If you and I can agree to each pay $5/h, maybe let's start there and find other people who also want to pay? Wouldn't that be better?
“I would love to spare some change, but my hands are tied until the corresponding bill passes the senate.”
It's not like they need decades of research to reintroduce paper straws, paper bags and reusable bags.
Edit: I'm confused now.
"As of next year, food and beverage stores such as fast food chains must stop providing plastic straws for in-store use. From 2020, free plastic straws will be banned from all food and beverage outlets. From 2025, the public will have to pay for takeaway plastic straws, and a blanket ban is to be imposed in 2030"
They're banned free from 2020, but public have to pay from 2025? What happens in between then?
I never understood straws however. They bypass your tounge, thereby skipping the whole point of a tasty drink, and nobody uses straws for water it seems. It is very strange, and looks vaugely infintile to see an adult suckling in public.
worse still, they impart much more of a flavor to the drink than a plastic or metal straw.
they seem to be able to make biodegradable plastic(ish?) straws which are fine, and sometimes it can actually feel kinda fancy to use a metal straw (which can be reused).
In 2002, the restriction on plastic bags that are thinner than 0.06mm was imposed to all stores, but it was not a complete ban. Stores that offer plastic bags thicker than 0.06mm need to charge customers. The idea behind thicker bag is reusability. Two types of responses from stores: Stores started providing thinner bag as long as they are bio-degradable (Link 1), or they provide thicker bag as long as customers are charged. Customer's response: Since 2002, 71.7 reduction in plastic bag use in supermarkets, and 43.4 reduction in plastic bag use in stores. (Link 2, Link 3)
And just a side note, Taipei started being more aggressive since 2000 by charging garbage bags. You have to purchase government issued garbage bags if you want to throw your garbage out of your house. (Mentioned in link 4)
Some links are in Chinese
Link 1: http://e-info.org.tw/node/202363
Similar to link 2 with different stats
That's the case in many countries - in Japan for example. (not government issued but city-issued or prefecture-issued bags).
When dirty I throw them in the dishwasher with the other cutleries. They don't take any space in the washer so cleaning them is essentially "free". (Making abstraction of the ecological cost of a dishwasher.)
No it isn't. Most countries have plenty of land available for storing waste. So long as its stored properly the environmental impact is negligible. Carbon footprint is far more important.
Considering how many vehicles and buildings are built with steel on this planet, I'd bet that the volume of steel needed to provide every person on earth with a steel straw once wouldn't even be noticed by the steel producers.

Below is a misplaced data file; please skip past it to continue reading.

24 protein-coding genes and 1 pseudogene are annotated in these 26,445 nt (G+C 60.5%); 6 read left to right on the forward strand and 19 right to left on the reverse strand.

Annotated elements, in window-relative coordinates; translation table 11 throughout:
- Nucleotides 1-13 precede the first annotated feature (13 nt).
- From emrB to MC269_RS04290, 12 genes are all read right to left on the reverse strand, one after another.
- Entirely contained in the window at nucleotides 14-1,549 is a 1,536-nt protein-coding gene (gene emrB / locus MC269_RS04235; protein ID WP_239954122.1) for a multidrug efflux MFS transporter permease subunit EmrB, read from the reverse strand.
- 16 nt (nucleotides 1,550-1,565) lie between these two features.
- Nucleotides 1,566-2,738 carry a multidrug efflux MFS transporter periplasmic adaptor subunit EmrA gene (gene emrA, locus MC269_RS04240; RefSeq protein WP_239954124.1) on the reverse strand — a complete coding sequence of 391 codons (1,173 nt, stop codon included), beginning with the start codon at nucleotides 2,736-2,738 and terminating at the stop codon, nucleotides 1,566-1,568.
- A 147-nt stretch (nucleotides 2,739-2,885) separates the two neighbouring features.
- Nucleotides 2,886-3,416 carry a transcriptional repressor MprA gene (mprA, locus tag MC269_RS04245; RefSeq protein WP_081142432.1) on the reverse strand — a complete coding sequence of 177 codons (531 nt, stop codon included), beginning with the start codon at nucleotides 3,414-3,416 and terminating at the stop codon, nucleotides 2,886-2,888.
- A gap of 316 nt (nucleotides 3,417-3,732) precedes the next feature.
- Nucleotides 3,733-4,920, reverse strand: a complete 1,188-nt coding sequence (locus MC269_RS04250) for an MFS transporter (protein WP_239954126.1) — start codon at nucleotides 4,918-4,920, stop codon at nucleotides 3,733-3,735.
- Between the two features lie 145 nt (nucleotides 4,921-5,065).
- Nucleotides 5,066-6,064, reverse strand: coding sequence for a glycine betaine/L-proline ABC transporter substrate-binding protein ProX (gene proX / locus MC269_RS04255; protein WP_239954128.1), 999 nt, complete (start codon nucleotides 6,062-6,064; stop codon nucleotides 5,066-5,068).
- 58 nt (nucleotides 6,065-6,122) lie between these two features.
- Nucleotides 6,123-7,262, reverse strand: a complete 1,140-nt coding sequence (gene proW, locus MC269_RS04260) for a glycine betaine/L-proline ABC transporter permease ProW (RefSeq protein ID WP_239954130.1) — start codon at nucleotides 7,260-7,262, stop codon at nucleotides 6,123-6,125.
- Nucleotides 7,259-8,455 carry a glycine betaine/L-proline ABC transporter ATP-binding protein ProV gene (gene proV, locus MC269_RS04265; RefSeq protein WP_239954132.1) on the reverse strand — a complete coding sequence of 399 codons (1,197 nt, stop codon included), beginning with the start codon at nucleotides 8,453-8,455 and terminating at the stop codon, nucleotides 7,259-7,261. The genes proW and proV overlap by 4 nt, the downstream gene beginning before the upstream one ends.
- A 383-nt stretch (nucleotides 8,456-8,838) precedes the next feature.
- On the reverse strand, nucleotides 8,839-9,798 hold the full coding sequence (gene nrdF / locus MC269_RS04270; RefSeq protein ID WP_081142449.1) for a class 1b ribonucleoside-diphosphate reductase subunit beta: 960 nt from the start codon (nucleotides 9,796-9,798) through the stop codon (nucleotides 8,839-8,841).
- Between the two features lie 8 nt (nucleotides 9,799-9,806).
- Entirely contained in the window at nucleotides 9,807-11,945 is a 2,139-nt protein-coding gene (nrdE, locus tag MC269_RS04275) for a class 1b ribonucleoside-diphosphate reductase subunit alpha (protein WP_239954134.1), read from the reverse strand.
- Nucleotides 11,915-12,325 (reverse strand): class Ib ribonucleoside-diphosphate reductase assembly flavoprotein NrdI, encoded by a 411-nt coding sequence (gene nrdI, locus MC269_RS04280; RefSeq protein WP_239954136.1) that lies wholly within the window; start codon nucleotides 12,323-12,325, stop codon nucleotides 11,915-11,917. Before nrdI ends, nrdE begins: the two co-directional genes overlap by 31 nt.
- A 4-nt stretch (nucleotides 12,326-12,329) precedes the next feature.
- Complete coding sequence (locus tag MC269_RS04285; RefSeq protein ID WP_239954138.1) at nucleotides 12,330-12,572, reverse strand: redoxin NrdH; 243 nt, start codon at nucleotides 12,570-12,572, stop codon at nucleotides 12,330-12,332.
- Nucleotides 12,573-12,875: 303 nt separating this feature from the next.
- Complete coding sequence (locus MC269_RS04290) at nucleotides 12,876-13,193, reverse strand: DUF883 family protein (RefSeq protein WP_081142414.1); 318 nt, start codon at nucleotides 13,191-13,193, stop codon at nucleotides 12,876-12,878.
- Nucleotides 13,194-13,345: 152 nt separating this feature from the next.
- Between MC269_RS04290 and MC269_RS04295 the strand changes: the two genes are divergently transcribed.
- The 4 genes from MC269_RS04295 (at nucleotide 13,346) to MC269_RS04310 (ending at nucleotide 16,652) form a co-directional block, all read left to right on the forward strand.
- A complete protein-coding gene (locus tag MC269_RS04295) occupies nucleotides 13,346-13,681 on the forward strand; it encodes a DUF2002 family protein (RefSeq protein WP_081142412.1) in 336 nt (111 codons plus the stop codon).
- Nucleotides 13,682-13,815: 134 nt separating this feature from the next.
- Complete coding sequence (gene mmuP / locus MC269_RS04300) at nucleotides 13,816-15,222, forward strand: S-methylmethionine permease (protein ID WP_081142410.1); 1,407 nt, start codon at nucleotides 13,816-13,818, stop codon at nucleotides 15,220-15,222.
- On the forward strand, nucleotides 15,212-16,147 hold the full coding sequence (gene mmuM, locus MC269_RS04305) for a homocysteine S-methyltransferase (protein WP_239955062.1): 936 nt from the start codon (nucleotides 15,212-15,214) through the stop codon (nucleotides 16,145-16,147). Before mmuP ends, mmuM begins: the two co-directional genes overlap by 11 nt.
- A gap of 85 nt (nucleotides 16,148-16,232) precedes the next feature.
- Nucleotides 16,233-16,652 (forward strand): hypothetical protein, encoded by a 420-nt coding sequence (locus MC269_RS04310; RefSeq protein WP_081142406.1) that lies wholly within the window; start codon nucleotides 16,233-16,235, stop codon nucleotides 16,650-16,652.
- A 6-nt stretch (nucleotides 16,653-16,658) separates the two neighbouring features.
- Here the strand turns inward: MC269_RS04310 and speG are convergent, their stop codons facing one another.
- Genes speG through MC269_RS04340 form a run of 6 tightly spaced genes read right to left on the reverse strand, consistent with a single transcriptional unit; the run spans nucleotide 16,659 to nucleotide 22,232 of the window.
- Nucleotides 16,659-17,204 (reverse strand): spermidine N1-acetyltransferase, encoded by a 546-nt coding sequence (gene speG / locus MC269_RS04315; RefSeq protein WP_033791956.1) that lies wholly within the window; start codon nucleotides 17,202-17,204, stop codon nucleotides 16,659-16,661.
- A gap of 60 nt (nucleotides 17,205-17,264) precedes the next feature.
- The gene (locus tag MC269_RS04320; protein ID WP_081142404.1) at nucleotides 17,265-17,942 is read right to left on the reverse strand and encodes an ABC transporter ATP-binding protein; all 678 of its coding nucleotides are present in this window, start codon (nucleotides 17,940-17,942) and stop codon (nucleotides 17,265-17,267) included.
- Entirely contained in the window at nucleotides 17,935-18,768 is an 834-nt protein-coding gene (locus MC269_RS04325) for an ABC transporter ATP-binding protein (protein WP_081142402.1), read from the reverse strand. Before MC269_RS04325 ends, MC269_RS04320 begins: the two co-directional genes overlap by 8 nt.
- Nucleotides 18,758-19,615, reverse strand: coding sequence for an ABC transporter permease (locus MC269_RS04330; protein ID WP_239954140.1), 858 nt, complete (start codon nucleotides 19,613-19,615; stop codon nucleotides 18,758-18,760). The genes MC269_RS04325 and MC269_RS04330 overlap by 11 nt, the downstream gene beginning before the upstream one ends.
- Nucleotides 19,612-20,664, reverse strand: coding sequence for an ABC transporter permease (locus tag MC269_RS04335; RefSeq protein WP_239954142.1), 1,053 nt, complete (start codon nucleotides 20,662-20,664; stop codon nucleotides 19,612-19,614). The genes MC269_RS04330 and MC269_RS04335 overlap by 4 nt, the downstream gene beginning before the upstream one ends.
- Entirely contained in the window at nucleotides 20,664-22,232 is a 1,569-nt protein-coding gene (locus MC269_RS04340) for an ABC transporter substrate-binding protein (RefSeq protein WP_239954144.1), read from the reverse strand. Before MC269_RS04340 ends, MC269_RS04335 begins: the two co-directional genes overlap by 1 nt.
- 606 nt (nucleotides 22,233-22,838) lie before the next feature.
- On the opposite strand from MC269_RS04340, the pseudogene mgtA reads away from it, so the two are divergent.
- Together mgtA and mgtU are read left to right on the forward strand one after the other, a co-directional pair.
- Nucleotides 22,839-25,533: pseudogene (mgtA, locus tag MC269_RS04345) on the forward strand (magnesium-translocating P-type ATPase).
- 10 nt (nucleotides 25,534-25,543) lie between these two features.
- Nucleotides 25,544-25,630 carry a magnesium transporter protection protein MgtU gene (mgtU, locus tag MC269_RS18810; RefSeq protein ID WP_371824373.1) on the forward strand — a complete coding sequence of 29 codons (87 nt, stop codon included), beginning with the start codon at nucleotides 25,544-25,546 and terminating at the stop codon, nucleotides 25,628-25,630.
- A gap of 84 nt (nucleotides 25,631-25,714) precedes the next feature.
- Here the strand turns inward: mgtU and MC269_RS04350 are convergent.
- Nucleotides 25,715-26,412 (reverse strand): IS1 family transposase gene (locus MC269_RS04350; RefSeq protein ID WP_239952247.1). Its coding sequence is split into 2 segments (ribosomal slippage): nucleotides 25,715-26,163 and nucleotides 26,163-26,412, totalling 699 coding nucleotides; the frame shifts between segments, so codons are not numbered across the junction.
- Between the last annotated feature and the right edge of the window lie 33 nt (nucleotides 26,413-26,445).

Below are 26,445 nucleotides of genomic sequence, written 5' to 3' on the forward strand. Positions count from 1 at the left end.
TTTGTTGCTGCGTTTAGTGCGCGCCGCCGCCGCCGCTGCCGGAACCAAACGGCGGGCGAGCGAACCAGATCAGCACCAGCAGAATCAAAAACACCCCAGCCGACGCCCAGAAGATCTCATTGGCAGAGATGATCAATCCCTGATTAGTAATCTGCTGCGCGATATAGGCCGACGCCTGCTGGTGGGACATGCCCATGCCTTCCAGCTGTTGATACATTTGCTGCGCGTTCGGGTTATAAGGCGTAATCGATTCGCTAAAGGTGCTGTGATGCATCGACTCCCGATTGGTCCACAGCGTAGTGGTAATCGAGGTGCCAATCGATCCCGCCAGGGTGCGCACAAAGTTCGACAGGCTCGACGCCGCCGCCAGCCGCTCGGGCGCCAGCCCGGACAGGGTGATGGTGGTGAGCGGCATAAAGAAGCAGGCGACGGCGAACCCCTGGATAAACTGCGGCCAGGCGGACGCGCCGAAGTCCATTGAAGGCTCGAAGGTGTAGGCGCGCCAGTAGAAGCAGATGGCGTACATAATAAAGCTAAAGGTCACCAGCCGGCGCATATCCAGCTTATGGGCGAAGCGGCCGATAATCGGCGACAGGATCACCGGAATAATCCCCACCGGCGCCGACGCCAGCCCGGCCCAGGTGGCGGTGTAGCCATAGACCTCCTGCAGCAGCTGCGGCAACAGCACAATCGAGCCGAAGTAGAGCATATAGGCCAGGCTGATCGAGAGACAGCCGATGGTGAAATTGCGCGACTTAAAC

Actually, I just took a few minutes to look a couple things up and did the math. The US today likely recycles more than 6M tons of steel every year (it was 5.8M and rising in 2014), and a ton of steel can produce around 40K straws, if I divide one ton by the weight of a steel straw I saw on Amazon. This means we could produce steel straws for all on earth with about 200K tons of recycled steel, or less than 4% of the steel we're recycling every year in the US alone.
Note the steel industry and the EPA have somewhat different numbers for amount of recycling, it may be due to US vs global recycling, but I went with the EPA's which is more conservative.
I don't know about Taiwan, but note that metal recycling in the US is currently twice the weight of metal recycling, and plastic is twice the weight of land filling compared to metal; in other words plastic is a much larger problem.
With these things in mind, I'd personally be pretty surprised if a steel straw that lasts 10 years wasn't environmentally better (and by more than a little) on all scales than plastic straws for someone who drinks a soda with a straw every day for lunch.
CO2 is the primary concern. Storing waste is not a problem in most parts of the world.
The amount of steel it would require isn't important. What's important is how much energy it takes to make that straw and the other environmental impacts of doing so. It takes magnitudes more energy to melt steel than it does to melt plastic. It would take years to offset the CO2 costs of a steel straw. You also need to factor in the energy and water it takes to clean the straw and the likelihood of damaging or losing it over that time.
The best option is to stop using straws. They're completely unnecessary unless you have a physical disability.
I will note that straws are useful while driving, as you can drink without obscuring your view of the road. There's an argument that you shouldn't be distracting yourself from the road like that, but that's sort of a different discussion.
Hey, I completely agree with you there!